In last Friday’s article I talked about reasons when it might be a good idea to switch retirement investments. Today I’m going to take things a step further cover 7 retirement traps that can destroy your golden years and share some of the things I’ve seen over the years working in financial services.
I also want to share these because they are things I want to avoid as I’m in the process of switching out of my current retirement account and into something that fits my objectives a little better. As you may have read in my last article I have really crummy retirement account right now and this is one area I haven’t been so strong with in my finances.
As a result I’m also doing this to point out the things I don’t want have happen with my retirement account and hopefully correct these before things get any worse.
Not Saving Soon Enough
One of the first traps I don’t want to become a victim of is not starting soon enough. I actually started saving back in my early 20’s but I stopped after three years when I got married.
The problem with this is that it will mean less in my retirement fund when I actually go to retire. Now this doesn’t go to say that I’m not saving anything because I still have my work retirement plan yet.
The other problem with this is that it delays the compounding effect with the money I could have been putting in my account. For example, if I were to start saving for retirement at the age of 20, earn an average return of 10%, and retire at the age of 65, I would end up with $1,048,338.
However if I were to wait till I was 40 to start saving I would only end up with $132,695 in my retirement account. The difference can be catastrophic so start as soon as you can.
Getting To Risky
Another trap to avoid is getting too risky with your retirement funds. Small cap funds, international funds, and speculative investments are very risky. While working in financial service I once seen a lady who had all of her money invested in REIT Fund also known as a Real Estate Investment Trust. What’s worse is it was 2008, the year of the huge real estate bubble popped.
Thankfully this lady was able to move her money before any real damage was done but when it comes to investmenting your money put no more than 20% into high risk investments and as you get older this number should shrink.
The same also goes for being to conservative with your investments. In order to retire with enough money you need to achieve average returns above an 8% return. Returns lower than this will leave you short with retirement cash.
Going back to my example in trap number one if I were to only earn a 4% return I would’ve only around $151,000 over 45 years versus over $1,000,000 if we were to earn a 10% return.
This means if you want to have a retirement you will need to take some risk in order earn enough money to retire on, unless you can afford to contribute more money to your retirement but for most this just isn’t the case.
Fourth on the list is high fees. When you’re investing for yourself you need to be aware of what kind of fees brokers are charging you. Typical mutual fund fees include an initial sales charge, annual fees, and even junk fees such as 12b-1 fees.
I talked about these fees in my last article but the important thing to know is that not all companies have the same fees. For example American Funds has around a 5.75% initial sales charge with an annual fee of 0.75%.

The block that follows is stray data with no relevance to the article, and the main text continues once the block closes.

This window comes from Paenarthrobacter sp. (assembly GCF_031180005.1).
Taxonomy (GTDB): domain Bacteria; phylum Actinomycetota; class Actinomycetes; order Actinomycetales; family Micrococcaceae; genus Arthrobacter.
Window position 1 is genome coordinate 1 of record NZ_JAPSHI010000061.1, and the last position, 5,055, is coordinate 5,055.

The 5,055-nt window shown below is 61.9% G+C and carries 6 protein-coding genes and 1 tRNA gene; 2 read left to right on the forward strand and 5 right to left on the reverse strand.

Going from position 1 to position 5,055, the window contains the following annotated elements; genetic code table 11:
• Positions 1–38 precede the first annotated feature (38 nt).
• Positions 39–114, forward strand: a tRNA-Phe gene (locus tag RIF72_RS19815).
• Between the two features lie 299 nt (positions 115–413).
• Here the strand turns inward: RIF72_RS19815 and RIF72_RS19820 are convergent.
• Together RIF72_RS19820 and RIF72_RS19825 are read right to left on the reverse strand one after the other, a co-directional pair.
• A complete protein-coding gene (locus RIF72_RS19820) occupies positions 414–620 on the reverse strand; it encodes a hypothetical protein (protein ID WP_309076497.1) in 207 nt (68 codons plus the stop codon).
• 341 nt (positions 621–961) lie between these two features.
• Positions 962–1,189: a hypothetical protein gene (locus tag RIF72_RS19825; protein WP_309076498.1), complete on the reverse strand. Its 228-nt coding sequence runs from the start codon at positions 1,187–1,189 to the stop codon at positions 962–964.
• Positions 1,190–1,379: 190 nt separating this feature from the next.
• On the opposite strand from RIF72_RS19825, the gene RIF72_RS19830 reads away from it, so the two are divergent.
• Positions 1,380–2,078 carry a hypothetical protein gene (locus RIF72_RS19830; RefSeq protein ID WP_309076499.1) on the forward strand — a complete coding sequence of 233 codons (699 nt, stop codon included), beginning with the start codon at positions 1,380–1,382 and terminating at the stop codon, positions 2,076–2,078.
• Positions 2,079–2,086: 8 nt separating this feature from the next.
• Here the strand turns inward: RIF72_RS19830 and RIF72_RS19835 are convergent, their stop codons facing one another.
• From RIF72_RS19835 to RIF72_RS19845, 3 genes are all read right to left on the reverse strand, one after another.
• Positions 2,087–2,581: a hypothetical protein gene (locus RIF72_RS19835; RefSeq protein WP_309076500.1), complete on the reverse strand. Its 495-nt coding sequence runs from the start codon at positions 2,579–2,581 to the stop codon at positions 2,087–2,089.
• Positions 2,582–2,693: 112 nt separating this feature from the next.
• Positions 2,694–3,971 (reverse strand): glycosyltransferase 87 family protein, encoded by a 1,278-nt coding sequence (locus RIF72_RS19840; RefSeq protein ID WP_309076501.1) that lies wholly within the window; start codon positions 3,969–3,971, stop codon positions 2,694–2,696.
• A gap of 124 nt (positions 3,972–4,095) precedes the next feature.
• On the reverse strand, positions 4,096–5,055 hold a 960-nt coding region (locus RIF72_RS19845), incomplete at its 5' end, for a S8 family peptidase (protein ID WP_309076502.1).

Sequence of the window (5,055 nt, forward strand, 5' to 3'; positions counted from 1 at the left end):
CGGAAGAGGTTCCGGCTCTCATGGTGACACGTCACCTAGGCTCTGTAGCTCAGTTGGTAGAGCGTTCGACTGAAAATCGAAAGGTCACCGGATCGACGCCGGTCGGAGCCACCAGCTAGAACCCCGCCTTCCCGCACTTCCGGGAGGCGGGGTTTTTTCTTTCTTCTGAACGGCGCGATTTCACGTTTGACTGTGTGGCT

On the other hand you have companies such as Vanguard who have a 0% sales charge and only charge an annual fee around 0.30%. This could have a huge difference on your retirement account. To learn more on how the fees in your retirement fund might cost you check out this great tool from FINRA.
Another issue I want to avoid is not having any control. Losing control can come in many forms such as fees that hold your account hostage as they have in my case. With my current retirement account set up in an annuity it has a surrender penalty tied to it that won’t allow me to move the money until the penalty is up.
Another way to lose control is not knowing where you should be investing your money. Unfortunately, most investment companies don’t make this easy for them to evaluate their retirement funds except with a quarterly statement.
In my next article I will show you a few companies I’m considering to move my retirement account to that will give me the control to watch my investments much more closely.
Invest Too Heavily Into One Thing
Sixth on the list of retirement traps is investing to heavily in one thing. The most common investment I see people doing this with is gold. While gold might be a very valuable asset it is also an investment that can fluctuate on a very radical basis.
This can go for any other investment as well. Putting all of your eggs into one basket is always a bad idea and one that you should consider staying away from.
If you want to invest in gold do it separately on the side of your retirement accounts then if you actually do lose money it won’t be as big a deal.
Giving Into Emotion
Finally, the last big trap to avoid is buying on emotion. In 2008 the markets took a big hit and people lost thousands and in some cases millions due to the fact that they got to emotionally tied to what was going on.
A good example of this is pulling your money out of your retirement account when you’ve already taken a hit on your account. The reason this isn’t a good idea is because when you pull your money out you’ve permanently taken the lose.
Whereas if you would have stuck with it you may have lost money for the time being but you would still have the same amount of shares. The other added benefit is that you would be buying shares at a discount so when the market does rebound you should see some big time gains.
How about you, have you ever fallen for any of these retirement traps?